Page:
Caseous Lymphadenitis in Sheep and Goats
Caseous lymphadenitis (or CLA) has been called the plague of small ruminant producers. It occasionally occurs in other species such as horses, cattle, fowl and hedgehogs. It is also potentially transmitted to humans by infected animals. CLA occurs in two forms: in the skin and in organs.
CLA is caused by a bacterium called Corynebacterium pseudotuberculosis, which is often found in some of the same sites favoured by the tuberculosis bacteria, and often causes a wasting syndrome in infected animals. Once one animal on a premise is infected, open draining wounds associated with infected lymph nodes result in environmental contamination. Other sheep or goats are then infected through routine procedures that result in broken skin, such as shearing, tail docking, horn removal and castration. The bacteria is quite resistant to commonly used sheep dips and the use of these may even spread the disease.
Abscesses usually take one to three months to form from the point of entry in the skin or lymph node, and then slowly spread by blood or lymph to organs or other lymph nodes. CLA abscesses are characteristically thick walled. When fresh they are filled with soft pasty white to green exudate, but older abscesses display a very typical onion like appearance of rings of thick dry pus. While some animals waste away as organs are affected, other animals may appear fat and healthy and only on post-mortem exam is the extent of involvement recognised. Slaughtered sheep and goats are condemned when multiple abscesses are found as this indicates the immune system has not contained the disease well and that bacteria are circulating throughout the body.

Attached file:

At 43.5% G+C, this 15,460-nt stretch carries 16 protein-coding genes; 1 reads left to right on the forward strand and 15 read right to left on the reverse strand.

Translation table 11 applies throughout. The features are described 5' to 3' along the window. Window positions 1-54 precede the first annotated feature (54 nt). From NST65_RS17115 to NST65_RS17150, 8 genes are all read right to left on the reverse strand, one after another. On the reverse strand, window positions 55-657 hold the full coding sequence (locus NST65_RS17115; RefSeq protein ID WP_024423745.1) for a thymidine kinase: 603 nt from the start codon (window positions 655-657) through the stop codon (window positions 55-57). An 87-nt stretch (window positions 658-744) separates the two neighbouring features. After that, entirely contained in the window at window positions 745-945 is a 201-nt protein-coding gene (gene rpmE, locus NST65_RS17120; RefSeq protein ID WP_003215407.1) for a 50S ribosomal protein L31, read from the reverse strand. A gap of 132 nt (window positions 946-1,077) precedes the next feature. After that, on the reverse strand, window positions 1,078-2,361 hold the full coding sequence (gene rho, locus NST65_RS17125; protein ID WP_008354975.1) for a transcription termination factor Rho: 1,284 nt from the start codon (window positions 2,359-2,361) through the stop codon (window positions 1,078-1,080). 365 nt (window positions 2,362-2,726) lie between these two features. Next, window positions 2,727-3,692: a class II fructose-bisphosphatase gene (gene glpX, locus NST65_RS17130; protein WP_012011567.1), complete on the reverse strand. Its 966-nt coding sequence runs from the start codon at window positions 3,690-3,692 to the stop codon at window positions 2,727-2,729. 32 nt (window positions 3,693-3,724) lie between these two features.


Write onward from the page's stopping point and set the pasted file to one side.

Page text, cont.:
Figure 1: External CLA abscesses under the jaw, and in the parotid lymph node. This may rupture and drain repeatedly into the environment, infecting a herd.
The incidence of abscesses increases with age, and up to 40 per cent of animals in a flock may be affected. Both forms are considered impossible to completely cure, are very slow to progress and often wax and wane as abscesses rupture and drain. A small ruminant producer should consult a veterinarian if they have concerns over CLA in their flock, but herd culling and environmental decontamination is often advised to remove infection from a premise. Antibiotic treatment is long-term and does not cure disease. Surgical removal of abscesses remains the most effective treatment but does not cure infection. There are vaccines for CLA. They do not completely prevent disease in a flock but do reduce prevalence and severity. The vaccine is not approved for use in goats.
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